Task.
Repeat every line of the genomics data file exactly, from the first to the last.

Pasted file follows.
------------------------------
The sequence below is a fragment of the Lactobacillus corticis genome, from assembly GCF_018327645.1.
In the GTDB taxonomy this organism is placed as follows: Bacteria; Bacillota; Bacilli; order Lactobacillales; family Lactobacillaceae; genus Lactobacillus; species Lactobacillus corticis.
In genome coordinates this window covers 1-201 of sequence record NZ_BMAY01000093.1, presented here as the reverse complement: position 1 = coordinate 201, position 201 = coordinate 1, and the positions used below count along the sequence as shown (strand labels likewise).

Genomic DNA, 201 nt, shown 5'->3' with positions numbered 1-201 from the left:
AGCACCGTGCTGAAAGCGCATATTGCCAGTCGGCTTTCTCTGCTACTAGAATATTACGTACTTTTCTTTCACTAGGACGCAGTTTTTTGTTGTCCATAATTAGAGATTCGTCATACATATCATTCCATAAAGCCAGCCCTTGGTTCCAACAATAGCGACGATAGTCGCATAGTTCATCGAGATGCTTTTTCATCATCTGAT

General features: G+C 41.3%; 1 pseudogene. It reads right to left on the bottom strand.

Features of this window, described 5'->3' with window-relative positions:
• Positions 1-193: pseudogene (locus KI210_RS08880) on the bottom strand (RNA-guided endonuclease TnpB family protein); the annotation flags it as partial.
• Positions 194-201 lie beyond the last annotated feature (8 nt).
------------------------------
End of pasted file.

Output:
The sequence below is a fragment of the Lactobacillus corticis genome, from assembly GCF_018327645.1.
In the GTDB taxonomy this organism is placed as follows: Bacteria; Bacillota; Bacilli; order Lactobacillales; family Lactobacillaceae; genus Lactobacillus; species Lactobacillus corticis.
In genome coordinates this window covers 1-201 of sequence record NZ_BMAY01000093.1, presented here as the reverse complement: position 1 = coordinate 201, position 201 = coordinate 1, and the positions used below count along the sequence as shown (strand labels likewise).

Genomic DNA, 201 nt, shown 5'->3' with positions numbered 1-201 from the left:
AGCACCGTGCTGAAAGCGCATATTGCCAGTCGGCTTTCTCTGCTACTAGAATATTACGTACTTTTCTTTCACTAGGACGCAGTTTTTTGTTGTCCATAATTAGAGATTCGTCATACATATCATTCCATAAAGCCAGCCCTTGGTTCCAACAATAGCGACGATAGTCGCATAGTTCATCGAGATGCTTTTTCATCATCTGAT

General features: G+C 41.3%; 1 pseudogene. It reads right to left on the bottom strand.

Features of this window, described 5'->3' with window-relative positions:
• Positions 1-193: pseudogene (locus KI210_RS08880) on the bottom strand (RNA-guided endonuclease TnpB family protein); the annotation flags it as partial.
• Positions 194-201 lie beyond the last annotated feature (8 nt).